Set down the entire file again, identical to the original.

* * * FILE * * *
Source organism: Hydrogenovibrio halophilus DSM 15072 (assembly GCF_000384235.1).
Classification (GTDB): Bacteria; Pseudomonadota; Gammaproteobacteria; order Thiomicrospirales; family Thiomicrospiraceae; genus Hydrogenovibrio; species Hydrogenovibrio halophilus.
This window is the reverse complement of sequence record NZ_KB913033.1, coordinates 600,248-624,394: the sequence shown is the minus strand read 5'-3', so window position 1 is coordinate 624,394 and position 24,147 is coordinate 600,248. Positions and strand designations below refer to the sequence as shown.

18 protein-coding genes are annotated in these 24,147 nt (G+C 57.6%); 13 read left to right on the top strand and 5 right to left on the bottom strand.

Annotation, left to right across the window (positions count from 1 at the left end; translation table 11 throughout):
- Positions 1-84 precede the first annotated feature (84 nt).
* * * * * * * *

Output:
Source organism: Hydrogenovibrio halophilus DSM 15072 (assembly GCF_000384235.1).
Classification (GTDB): Bacteria; Pseudomonadota; Gammaproteobacteria; order Thiomicrospirales; family Thiomicrospiraceae; genus Hydrogenovibrio; species Hydrogenovibrio halophilus.
This window is the reverse complement of sequence record NZ_KB913033.1, coordinates 600,248-624,394: the sequence shown is the minus strand read 5'-3', so window position 1 is coordinate 624,394 and position 24,147 is coordinate 600,248. Positions and strand designations below refer to the sequence as shown.

18 protein-coding genes are annotated in these 24,147 nt (G+C 57.6%); 13 read left to right on the top strand and 5 right to left on the bottom strand.

Annotation, left to right across the window (positions count from 1 at the left end; translation table 11 throughout):
- Positions 1-84 precede the first annotated feature (84 nt).